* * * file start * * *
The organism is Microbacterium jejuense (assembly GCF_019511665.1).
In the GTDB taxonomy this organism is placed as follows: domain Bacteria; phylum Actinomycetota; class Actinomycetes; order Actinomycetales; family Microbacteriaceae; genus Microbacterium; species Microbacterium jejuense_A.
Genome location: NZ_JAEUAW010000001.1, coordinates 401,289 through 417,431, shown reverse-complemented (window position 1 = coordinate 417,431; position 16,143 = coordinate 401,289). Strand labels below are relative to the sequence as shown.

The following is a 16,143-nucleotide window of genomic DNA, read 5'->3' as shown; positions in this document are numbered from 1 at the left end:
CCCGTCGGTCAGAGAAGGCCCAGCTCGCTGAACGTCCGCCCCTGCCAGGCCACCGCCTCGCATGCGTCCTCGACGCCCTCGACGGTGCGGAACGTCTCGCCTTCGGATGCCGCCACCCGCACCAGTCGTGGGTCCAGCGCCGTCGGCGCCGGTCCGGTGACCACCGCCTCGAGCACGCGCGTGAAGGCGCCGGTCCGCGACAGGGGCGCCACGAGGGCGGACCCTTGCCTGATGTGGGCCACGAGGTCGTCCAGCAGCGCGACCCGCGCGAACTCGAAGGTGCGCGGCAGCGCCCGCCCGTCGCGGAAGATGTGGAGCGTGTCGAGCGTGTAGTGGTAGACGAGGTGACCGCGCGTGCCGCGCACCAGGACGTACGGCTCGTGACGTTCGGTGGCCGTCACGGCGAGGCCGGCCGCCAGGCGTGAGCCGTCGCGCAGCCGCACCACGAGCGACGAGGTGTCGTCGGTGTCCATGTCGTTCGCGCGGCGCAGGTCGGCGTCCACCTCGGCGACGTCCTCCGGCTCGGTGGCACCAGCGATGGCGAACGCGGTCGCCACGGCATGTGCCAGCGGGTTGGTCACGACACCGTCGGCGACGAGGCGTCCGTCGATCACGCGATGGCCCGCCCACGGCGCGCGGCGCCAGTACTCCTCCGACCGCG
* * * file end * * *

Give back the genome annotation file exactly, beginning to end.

The organism is Microbacterium jejuense (assembly GCF_019511665.1).
In the GTDB taxonomy this organism is placed as follows: domain Bacteria; phylum Actinomycetota; class Actinomycetes; order Actinomycetales; family Microbacteriaceae; genus Microbacterium; species Microbacterium jejuense_A.
Genome location: NZ_JAEUAW010000001.1, coordinates 401,289 through 417,431, shown reverse-complemented (window position 1 = coordinate 417,431; position 16,143 = coordinate 401,289). Strand labels below are relative to the sequence as shown.

The following is a 16,143-nucleotide window of genomic DNA, read 5'->3' as shown; positions in this document are numbered from 1 at the left end:
CCCGTCGGTCAGAGAAGGCCCAGCTCGCTGAACGTCCGCCCCTGCCAGGCCACCGCCTCGCATGCGTCCTCGACGCCCTCGACGGTGCGGAACGTCTCGCCTTCGGATGCCGCCACCCGCACCAGTCGTGGGTCCAGCGCCGTCGGCGCCGGTCCGGTGACCACCGCCTCGAGCACGCGCGTGAAGGCGCCGGTCCGCGACAGGGGCGCCACGAGGGCGGACCCTTGCCTGATGTGGGCCACGAGGTCGTCCAGCAGCGCGACCCGCGCGAACTCGAAGGTGCGCGGCAGCGCCCGCCCGTCGCGGAAGATGTGGAGCGTGTCGAGCGTGTAGTGGTAGACGAGGTGACCGCGCGTGCCGCGCACCAGGACGTACGGCTCGTGACGTTCGGTGGCCGTCACGGCGAGGCCGGCCGCCAGGCGTGAGCCGTCGCGCAGCCGCACCACGAGCGACGAGGTGTCGTCGGTGTCCATGTCGTTCGCGCGGCGCAGGTCGGCGTCCACCTCGGCGACGTCCTCCGGCTCGGTGGCACCAGCGATGGCGAACGCGGTCGCCACGGCATGTGCCAGCGGGTTGGTCACGACACCGTCGGCGACGAGGCGTCCGTCGATCACGCGATGGCCCGCCCACGGCGCGCGGCGCCAGTACTCCTCCGACCGCG